• ‘Discos, jazz clubs, piano lounges, pubs and wine bars are amongst a whole host of nightlife options that await visitors when dusk falls.’
    • ‘And in the meantime, Bill, John and Seamus will continue to travel the winding roads of the province providing top dancing sounds in the lounges, halls and hotels around the region.’
    • ‘The proposal is for a 23-bedroomed hotel with a function room, bar and lounge, cold room and storage.’
    • ‘Two girls worked in the library, one in the club office, and the rest were spread out in the preparation room and the club lounge, where there was an icecream counter.’
    • ‘After supping our drinks and relaxing in the lounge we were taken into the restaurant.’
    • ‘The clubhouse and an adjacent conference centre now include en suite bedrooms, bars, lounges, restaurants and function rooms.’
    • ‘The Imperial Hotel, which was refurbished recently, is graded two star and has bars, a lounge and function rooms.’
    public room, sitting room, common room
    View synonyms
    1. 1.1 A spacious area in an airport with seats for waiting passengers.
      ‘the departure lounge’
      • ‘I'm sitting here in the departure lounge at Canberra airport.’
      • ‘A witness said the man first came to the attention of other passengers in the departure lounge.’
      • ‘A few years ago I was in a departure lounge at Logan Airport, waiting for my flight to San Francisco to board.’
      • ‘Passengers would also be able to use each airline's airport lounges.’
      • ‘The passengers were kept in the airport lounge and given lunch and drinks while they waited to re-board.’
      • ‘Then passengers began to walk into the airport lounge.’
      • ‘I have also scheduled business meetings and presentations at airline lounges all over the world while awaiting a connection.’
      • ‘These will be placed in high footfall areas like airport lounges, shopping malls and large retail chains, and will stock over 600 fast-moving models.’
      • ‘There I was minding my own business in the departure lounge at Bristol airport.’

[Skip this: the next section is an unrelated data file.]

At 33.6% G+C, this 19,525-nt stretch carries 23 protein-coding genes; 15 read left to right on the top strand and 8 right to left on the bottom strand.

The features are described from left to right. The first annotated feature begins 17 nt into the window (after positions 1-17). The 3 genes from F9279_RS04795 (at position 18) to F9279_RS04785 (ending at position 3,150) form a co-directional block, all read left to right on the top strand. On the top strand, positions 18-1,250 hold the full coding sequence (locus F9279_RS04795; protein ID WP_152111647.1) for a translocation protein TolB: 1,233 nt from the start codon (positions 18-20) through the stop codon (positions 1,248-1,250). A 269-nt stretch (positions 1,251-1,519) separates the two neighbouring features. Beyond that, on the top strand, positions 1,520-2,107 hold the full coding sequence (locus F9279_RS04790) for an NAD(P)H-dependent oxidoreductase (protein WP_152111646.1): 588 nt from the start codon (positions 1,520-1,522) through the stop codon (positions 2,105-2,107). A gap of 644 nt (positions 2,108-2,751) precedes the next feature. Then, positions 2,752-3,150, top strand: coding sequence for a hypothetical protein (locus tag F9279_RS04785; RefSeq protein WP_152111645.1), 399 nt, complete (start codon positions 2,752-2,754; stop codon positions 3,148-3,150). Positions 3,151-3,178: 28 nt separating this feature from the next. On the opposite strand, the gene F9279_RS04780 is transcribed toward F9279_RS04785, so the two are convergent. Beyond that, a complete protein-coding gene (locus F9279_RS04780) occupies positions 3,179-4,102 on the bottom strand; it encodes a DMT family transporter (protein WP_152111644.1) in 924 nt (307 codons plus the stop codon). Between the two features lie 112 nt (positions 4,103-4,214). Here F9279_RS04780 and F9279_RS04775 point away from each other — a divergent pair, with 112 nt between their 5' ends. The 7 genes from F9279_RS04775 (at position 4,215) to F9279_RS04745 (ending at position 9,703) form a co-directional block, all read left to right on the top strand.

• ‘A private elevator takes passengers to the departure lounge to board.’
      • ‘"Our plan is to provide more space at the airport lounges especially for international passengers.’
      • ‘Airport frequent-flier lounges - once the exclusive bastions of relief for elite fliers - are becoming increasingly available to the rest of us.’
      • ‘So, like many writers before me, I'm writing my column in the departure lounge of an airport looking at the board which says ‘Delayed’.’
      • ‘As we sat in the departure lounge at the airport there was a national moment of silence to honor the dead.’
      • ‘When you wait in the departure lounge at an airport you at least get a comfy chair.’
      • ‘In the airport lounge, I log on to the Net to see what is happening back home.’
      • ‘In addition, the passenger lounge and children's play area will be redesigned and all new seats will be added.’
      • ‘The perks, bonus miles, airport lounges and roomier seats were all geared for the airlines' best customers.’
      • ‘He had passed through check-in and passport control without any problems and was waiting in the smoking area of the departure lounge.’
      • ‘As late as Sunday there were still only about 80 percent of flights operating, with thousands of passengers waiting in the airport lounges.’
    2. 1.2
      short for cocktail lounge
  • 2US A couch or sofa, especially a backless one having a headrest at one end.

    • ‘She was lying on the lounge. She was very pale, but she looked up and smiled when Christine entered.’
    • ‘While couches and lounges decreased in popularity as the nineteenth century drew to a close, sofas became an essential item in every household, and the sofa bed became almost as ubiquitous.’
    • ‘The old doctor sat by the fireside, talking to his fair patient who was lying on the lounge.’
    • ‘The parlor was adorned with a simple dark brown leather couch and lounge, a radio, and a coffee table.’


Early 16th century (in the sense ‘move indolently’): perhaps symbolic of slow movement. Sense 1 of the noun dates from the late 19th century.